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Children's LiteratureAt his lawyer's urging, Nick writes the story of his accidental killing of his friend, Alice, which occurred while his father was trying to wrestle the gun from him. Nick is well aware of his disabilities, despite the best efforts of his sister Hope and teacher Mrs. Brown. His alcoholic father, a despicable character the reader later discovers drove his mother to commit suicide, reinforces Nick's poor self-concept by constantly badgering him and calling him "Thick." The book's essential elements—an identified special education teen, a dysfunctional family, an alcoholic and abusive parent, a classmate bully, a young woman who faults her own behavior for encouraging her boyfriend's physical abuse, and a mother who commits suicide—make this a gripping story. Although these components may seem unlikely to coalesce in one person's life, they do blend together to create a realistic, short, and fast-paced story that will grab students from page one (which ends "Real blood with a real blood smell. I did not know blood would smell."). With a low Fry reading level of 4th grade, this book is guaranteed to be popular with teens. Teachers can use it as a read-aloud or for whole class instruction, especially with students who have reading and learning difficulties. Teachers and librarians are cautioned to read it themselves before using or recommending it, as content may be too sensitive for some young people to handle. With this caveat, Thick is highly recommended. 2006, Brown Barn Books, Ages 12 up.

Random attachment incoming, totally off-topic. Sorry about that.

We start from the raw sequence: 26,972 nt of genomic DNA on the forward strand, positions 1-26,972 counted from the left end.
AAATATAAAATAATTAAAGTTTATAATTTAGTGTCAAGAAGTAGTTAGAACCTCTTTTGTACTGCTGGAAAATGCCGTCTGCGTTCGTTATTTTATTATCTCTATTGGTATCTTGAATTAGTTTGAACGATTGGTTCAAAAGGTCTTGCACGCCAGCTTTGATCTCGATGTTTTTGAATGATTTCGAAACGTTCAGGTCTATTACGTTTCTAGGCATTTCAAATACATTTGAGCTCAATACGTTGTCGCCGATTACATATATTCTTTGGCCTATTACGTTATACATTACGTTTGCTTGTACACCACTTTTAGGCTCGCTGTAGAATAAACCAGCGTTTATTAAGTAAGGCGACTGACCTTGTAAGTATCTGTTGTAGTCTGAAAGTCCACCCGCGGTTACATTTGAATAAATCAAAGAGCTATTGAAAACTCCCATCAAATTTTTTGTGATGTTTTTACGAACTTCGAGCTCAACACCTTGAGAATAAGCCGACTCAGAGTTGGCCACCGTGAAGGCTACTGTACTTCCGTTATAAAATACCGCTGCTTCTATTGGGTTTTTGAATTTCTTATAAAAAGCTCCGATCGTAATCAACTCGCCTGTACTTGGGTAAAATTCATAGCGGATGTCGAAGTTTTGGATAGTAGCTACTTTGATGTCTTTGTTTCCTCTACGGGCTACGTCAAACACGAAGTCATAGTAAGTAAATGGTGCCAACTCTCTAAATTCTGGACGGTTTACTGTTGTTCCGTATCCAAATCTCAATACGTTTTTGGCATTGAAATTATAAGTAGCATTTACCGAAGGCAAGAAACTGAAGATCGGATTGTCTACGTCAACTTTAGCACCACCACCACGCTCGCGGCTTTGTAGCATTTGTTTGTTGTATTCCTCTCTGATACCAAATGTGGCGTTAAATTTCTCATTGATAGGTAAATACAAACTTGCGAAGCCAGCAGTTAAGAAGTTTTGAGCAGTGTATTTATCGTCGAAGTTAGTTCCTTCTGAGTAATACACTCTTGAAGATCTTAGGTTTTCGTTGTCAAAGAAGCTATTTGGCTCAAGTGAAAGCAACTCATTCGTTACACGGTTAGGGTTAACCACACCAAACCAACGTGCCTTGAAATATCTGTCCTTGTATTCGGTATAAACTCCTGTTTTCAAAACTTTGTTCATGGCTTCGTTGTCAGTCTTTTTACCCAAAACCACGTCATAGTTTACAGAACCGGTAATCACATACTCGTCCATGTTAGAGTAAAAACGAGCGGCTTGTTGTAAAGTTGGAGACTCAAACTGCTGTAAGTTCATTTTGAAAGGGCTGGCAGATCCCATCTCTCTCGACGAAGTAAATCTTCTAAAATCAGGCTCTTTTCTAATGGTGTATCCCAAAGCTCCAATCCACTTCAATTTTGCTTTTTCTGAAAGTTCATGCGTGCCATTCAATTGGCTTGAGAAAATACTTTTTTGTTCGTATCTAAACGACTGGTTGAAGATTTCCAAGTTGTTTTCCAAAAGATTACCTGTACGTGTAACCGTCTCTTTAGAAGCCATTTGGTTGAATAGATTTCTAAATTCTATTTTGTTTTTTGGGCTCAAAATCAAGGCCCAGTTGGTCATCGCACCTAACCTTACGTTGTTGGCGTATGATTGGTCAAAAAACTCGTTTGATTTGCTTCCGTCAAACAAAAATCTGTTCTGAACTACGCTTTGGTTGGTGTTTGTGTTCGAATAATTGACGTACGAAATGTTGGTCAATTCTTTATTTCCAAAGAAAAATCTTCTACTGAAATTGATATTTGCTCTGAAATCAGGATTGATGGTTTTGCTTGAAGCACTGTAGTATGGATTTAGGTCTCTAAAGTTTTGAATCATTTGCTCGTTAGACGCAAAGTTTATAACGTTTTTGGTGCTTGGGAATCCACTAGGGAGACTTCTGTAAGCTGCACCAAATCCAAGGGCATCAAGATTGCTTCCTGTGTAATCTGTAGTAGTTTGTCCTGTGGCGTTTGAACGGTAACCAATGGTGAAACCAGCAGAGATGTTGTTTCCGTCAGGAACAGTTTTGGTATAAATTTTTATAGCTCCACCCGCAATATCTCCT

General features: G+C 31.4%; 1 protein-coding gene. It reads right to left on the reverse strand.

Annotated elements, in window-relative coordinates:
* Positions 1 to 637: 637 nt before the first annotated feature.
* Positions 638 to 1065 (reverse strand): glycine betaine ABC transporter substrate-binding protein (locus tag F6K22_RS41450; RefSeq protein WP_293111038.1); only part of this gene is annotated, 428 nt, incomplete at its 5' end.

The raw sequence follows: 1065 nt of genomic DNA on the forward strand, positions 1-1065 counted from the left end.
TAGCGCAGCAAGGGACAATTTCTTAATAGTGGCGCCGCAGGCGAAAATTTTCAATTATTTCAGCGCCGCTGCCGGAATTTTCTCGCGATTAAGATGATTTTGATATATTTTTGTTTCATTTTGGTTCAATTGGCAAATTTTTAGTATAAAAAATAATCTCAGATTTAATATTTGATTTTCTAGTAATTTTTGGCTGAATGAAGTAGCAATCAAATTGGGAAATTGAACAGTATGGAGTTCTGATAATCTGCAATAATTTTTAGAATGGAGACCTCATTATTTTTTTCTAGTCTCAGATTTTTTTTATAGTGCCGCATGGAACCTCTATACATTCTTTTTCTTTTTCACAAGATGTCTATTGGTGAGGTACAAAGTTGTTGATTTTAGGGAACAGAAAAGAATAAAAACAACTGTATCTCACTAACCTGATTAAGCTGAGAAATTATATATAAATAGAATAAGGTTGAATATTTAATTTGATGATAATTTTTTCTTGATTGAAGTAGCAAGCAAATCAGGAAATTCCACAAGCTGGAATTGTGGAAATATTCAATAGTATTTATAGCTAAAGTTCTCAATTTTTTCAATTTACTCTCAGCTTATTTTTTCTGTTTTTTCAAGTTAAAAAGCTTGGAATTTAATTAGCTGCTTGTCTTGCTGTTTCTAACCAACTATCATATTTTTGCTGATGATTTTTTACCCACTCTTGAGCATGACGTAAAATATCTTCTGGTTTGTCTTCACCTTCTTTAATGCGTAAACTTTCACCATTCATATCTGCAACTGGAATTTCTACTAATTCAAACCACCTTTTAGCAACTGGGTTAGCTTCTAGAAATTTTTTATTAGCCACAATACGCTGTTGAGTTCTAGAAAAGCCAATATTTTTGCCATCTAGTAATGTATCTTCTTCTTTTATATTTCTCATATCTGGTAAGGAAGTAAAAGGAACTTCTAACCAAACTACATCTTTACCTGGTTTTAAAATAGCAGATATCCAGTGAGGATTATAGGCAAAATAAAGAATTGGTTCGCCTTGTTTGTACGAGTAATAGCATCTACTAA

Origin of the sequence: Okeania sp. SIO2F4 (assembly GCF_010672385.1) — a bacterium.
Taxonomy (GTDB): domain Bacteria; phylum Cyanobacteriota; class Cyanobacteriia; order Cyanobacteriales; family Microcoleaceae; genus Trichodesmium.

—Mary Bowman-Kruhm, Ph.D.